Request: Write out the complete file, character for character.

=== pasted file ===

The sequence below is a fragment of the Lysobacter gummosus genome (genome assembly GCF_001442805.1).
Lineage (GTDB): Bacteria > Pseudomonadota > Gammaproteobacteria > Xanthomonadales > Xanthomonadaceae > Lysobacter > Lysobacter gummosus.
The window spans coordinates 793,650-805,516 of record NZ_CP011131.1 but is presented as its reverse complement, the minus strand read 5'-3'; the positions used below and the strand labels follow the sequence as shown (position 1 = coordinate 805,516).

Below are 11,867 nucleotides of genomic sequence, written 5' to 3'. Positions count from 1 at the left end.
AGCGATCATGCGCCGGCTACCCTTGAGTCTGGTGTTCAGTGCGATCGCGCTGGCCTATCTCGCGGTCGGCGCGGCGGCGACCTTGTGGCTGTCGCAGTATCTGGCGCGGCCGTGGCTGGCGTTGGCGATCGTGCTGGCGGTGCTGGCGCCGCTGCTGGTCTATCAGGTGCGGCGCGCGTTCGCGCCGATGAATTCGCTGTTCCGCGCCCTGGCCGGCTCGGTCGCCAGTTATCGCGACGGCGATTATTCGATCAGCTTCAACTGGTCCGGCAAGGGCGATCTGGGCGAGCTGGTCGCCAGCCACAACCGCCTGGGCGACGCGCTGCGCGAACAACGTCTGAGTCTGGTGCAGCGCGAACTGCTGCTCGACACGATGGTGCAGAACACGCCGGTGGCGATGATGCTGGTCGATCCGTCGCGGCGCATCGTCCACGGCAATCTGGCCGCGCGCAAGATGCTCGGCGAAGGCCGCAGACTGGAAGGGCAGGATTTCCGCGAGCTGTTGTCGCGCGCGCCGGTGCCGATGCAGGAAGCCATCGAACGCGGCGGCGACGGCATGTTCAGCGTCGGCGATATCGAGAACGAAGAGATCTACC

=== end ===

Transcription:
The sequence below is a fragment of the Lysobacter gummosus genome (genome assembly GCF_001442805.1).
Lineage (GTDB): Bacteria > Pseudomonadota > Gammaproteobacteria > Xanthomonadales > Xanthomonadaceae > Lysobacter > Lysobacter gummosus.
The window spans coordinates 793,650-805,516 of record NZ_CP011131.1 but is presented as its reverse complement, the minus strand read 5'-3'; the positions used below and the strand labels follow the sequence as shown (position 1 = coordinate 805,516).

Below are 11,867 nucleotides of genomic sequence, written 5' to 3'. Positions count from 1 at the left end.
AGCGATCATGCGCCGGCTACCCTTGAGTCTGGTGTTCAGTGCGATCGCGCTGGCCTATCTCGCGGTCGGCGCGGCGGCGACCTTGTGGCTGTCGCAGTATCTGGCGCGGCCGTGGCTGGCGTTGGCGATCGTGCTGGCGGTGCTGGCGCCGCTGCTGGTCTATCAGGTGCGGCGCGCGTTCGCGCCGATGAATTCGCTGTTCCGCGCCCTGGCCGGCTCGGTCGCCAGTTATCGCGACGGCGATTATTCGATCAGCTTCAACTGGTCCGGCAAGGGCGATCTGGGCGAGCTGGTCGCCAGCCACAACCGCCTGGGCGACGCGCTGCGCGAACAACGTCTGAGTCTGGTGCAGCGCGAACTGCTGCTCGACACGATGGTGCAGAACACGCCGGTGGCGATGATGCTGGTCGATCCGTCGCGGCGCATCGTCCACGGCAATCTGGCCGCGCGCAAGATGCTCGGCGAAGGCCGCAGACTGGAAGGGCAGGATTTCCGCGAGCTGTTGTCGCGCGCGCCGGTGCCGATGCAGGAAGCCATCGAACGCGGCGGCGACGGCATGTTCAGCGTCGGCGATATCGAGAACGAAGAGATCTACC